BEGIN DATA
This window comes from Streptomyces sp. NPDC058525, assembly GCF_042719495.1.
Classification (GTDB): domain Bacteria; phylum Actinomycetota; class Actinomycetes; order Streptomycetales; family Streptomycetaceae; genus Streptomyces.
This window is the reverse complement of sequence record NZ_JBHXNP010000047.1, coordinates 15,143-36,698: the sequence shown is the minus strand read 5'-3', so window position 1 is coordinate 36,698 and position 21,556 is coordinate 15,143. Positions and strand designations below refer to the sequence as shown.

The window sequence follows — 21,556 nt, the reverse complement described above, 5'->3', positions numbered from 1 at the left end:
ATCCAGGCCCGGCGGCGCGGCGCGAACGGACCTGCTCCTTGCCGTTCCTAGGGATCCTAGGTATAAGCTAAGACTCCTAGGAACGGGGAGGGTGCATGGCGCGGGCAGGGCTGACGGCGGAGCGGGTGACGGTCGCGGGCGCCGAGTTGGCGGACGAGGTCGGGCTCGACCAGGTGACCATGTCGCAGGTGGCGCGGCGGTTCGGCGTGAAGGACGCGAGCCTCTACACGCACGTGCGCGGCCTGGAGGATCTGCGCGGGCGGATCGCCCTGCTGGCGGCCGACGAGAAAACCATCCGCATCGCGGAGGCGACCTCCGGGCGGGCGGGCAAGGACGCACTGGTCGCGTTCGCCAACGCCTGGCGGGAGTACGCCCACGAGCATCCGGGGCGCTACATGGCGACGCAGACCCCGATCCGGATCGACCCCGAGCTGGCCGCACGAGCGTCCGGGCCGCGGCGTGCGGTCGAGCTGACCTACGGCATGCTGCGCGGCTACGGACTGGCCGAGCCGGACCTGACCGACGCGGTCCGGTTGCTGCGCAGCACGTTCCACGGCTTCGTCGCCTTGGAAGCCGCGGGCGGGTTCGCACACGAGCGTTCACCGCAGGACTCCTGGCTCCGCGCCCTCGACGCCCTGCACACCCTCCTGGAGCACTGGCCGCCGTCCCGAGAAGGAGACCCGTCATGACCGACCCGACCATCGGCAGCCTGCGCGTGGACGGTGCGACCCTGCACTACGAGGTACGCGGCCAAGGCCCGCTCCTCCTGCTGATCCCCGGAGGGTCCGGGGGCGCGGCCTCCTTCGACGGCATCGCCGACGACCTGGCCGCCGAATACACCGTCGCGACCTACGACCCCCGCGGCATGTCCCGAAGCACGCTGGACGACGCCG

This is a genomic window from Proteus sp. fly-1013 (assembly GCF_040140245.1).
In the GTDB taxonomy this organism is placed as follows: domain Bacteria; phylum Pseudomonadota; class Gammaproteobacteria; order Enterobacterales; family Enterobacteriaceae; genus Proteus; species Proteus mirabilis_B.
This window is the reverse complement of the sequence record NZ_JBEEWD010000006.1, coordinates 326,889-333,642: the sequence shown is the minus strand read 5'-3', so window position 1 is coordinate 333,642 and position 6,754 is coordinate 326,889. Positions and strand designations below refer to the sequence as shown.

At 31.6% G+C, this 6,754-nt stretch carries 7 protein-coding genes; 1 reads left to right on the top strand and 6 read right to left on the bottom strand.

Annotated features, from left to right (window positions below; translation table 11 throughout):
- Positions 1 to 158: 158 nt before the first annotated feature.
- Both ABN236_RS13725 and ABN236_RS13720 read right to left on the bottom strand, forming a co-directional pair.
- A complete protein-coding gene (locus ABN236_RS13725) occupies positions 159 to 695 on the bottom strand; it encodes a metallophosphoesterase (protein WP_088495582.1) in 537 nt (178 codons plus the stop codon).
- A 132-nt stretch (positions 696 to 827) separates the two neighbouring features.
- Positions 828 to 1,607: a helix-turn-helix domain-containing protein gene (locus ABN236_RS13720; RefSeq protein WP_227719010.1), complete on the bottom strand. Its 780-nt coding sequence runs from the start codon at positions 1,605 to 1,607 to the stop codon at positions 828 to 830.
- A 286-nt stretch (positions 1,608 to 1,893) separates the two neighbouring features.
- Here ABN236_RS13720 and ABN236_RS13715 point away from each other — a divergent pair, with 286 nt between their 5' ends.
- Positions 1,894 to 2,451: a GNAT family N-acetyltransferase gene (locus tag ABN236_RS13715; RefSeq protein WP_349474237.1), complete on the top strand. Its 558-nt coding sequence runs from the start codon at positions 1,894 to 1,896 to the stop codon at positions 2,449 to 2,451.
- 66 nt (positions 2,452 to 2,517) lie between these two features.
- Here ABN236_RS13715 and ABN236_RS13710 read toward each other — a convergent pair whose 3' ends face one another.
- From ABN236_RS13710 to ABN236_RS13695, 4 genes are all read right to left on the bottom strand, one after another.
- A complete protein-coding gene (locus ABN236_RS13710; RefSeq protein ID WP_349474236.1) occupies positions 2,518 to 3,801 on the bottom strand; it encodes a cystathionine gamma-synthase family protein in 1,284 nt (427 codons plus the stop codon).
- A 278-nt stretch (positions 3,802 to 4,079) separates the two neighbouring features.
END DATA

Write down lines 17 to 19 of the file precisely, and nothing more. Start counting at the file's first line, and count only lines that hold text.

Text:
- Here ABN236_RS13720 and ABN236_RS13715 point away from each other — a divergent pair, with 286 nt between their 5' ends.
- Positions 1,894 to 2,451: a GNAT family N-acetyltransferase gene (locus tag ABN236_RS13715; RefSeq protein WP_349474237.1), complete on the top strand. Its 558-nt coding sequence runs from the start codon at positions 1,894 to 1,896 to the stop codon at positions 2,449 to 2,451.
- 66 nt (positions 2,452 to 2,517) lie between these two features.